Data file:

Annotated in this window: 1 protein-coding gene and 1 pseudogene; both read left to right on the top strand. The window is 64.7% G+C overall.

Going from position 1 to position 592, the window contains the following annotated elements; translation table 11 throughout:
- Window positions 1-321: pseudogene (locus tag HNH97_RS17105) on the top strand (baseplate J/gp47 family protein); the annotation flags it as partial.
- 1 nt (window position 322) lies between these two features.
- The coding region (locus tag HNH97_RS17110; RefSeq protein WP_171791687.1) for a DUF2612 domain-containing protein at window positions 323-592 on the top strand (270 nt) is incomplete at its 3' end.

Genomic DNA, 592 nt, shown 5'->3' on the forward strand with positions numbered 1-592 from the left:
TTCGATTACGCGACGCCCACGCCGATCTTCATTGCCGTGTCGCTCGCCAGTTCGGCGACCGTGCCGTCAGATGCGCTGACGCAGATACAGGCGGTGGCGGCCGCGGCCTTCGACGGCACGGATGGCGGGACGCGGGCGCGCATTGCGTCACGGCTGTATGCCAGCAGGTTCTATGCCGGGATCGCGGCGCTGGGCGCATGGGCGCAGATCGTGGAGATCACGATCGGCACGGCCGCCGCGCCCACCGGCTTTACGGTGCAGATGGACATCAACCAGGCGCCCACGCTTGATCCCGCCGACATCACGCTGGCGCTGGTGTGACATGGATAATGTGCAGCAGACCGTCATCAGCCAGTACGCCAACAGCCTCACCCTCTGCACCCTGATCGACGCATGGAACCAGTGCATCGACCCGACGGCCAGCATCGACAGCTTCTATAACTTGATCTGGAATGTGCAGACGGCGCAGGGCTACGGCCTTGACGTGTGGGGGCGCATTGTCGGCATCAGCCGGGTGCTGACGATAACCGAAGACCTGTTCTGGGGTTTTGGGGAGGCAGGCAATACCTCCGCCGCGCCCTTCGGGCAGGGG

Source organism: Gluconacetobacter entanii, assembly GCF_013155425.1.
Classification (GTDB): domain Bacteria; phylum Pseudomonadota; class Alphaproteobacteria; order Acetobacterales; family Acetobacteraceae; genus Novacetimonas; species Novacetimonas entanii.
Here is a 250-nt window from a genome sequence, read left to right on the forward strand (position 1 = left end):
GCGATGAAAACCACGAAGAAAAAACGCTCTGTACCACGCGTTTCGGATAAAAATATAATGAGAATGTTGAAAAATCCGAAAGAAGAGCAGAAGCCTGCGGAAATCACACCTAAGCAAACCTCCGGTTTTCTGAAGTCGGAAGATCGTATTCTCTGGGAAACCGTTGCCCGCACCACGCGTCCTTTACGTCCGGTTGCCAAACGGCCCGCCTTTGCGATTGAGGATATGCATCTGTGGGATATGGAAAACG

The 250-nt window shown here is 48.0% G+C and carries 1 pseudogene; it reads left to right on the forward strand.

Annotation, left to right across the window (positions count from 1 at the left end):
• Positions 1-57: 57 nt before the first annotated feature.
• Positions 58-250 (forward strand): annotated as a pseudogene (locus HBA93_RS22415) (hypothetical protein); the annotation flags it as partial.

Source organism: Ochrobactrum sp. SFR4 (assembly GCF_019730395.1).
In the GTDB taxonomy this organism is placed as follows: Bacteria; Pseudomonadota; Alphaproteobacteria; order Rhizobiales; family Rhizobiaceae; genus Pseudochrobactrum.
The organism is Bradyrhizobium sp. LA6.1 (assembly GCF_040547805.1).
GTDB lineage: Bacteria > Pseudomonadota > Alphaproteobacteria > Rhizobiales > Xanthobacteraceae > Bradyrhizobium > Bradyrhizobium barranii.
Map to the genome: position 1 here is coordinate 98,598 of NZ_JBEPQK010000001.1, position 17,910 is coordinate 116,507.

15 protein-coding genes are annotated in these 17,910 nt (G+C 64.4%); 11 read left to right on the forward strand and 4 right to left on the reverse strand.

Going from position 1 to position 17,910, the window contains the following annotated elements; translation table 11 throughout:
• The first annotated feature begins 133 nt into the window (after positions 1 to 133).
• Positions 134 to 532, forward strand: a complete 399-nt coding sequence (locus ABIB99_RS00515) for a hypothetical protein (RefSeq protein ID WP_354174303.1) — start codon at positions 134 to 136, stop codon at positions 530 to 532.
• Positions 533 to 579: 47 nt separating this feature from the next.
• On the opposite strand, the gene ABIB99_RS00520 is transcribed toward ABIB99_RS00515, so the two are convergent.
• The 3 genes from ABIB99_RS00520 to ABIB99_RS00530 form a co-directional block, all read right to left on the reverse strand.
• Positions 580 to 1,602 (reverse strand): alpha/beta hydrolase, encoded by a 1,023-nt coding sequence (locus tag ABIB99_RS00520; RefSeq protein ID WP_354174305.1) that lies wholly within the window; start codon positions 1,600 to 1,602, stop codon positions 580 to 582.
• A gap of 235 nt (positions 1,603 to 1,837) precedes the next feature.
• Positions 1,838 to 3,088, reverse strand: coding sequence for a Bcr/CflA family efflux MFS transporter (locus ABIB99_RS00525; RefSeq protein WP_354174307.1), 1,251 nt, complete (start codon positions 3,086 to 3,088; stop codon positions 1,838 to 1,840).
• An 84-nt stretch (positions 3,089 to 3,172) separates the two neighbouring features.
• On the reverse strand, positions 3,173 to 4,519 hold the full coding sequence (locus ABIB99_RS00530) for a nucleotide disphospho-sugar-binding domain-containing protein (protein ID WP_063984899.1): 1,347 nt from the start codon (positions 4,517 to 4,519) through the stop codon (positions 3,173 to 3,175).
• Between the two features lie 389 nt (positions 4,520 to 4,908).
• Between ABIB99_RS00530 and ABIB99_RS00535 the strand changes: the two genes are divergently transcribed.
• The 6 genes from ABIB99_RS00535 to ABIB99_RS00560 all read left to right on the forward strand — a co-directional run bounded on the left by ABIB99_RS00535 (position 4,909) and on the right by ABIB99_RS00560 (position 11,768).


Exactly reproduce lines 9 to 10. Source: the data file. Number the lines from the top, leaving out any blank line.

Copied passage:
Classification (GTDB): domain Bacteria; phylum Pseudomonadota; class Alphaproteobacteria; order Acetobacterales; family Acetobacteraceae; genus Novacetimonas; species Novacetimonas entanii.
Here is a 250-nt window from a genome sequence, read left to right on the forward strand (position 1 = left end):